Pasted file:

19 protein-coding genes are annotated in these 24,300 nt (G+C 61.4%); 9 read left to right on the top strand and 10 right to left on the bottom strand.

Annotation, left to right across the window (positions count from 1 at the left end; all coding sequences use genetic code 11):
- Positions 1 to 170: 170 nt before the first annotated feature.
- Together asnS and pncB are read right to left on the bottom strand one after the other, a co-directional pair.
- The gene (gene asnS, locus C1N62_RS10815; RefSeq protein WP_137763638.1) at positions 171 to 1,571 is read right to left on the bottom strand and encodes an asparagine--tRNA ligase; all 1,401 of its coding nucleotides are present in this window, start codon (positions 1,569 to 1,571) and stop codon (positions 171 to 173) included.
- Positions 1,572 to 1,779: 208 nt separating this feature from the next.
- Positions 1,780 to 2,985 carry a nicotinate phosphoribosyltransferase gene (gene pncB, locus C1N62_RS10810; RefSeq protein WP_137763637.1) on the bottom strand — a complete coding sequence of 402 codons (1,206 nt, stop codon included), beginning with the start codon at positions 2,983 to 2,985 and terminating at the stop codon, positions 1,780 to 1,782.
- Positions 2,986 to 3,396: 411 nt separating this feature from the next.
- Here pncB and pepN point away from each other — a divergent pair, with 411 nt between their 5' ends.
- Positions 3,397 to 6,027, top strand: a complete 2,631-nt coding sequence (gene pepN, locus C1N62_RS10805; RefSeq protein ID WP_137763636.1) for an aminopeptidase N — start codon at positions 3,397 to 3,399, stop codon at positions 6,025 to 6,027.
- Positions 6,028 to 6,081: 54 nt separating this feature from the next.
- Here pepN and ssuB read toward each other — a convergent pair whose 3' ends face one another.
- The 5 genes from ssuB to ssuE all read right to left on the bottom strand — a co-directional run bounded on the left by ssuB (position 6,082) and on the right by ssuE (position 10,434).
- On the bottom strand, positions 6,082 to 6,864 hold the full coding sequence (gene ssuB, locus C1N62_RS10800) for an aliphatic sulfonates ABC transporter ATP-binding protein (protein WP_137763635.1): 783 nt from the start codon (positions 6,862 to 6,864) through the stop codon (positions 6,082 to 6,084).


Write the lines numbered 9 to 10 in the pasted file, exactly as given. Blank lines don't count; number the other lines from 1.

- Here pncB and pepN point away from each other — a divergent pair, with 411 nt between their 5' ends.
- Positions 3,397 to 6,027, top strand: a complete 2,631-nt coding sequence (gene pepN, locus C1N62_RS10805; RefSeq protein ID WP_137763636.1) for an aminopeptidase N — start codon at positions 3,397 to 3,399, stop codon at positions 6,025 to 6,027.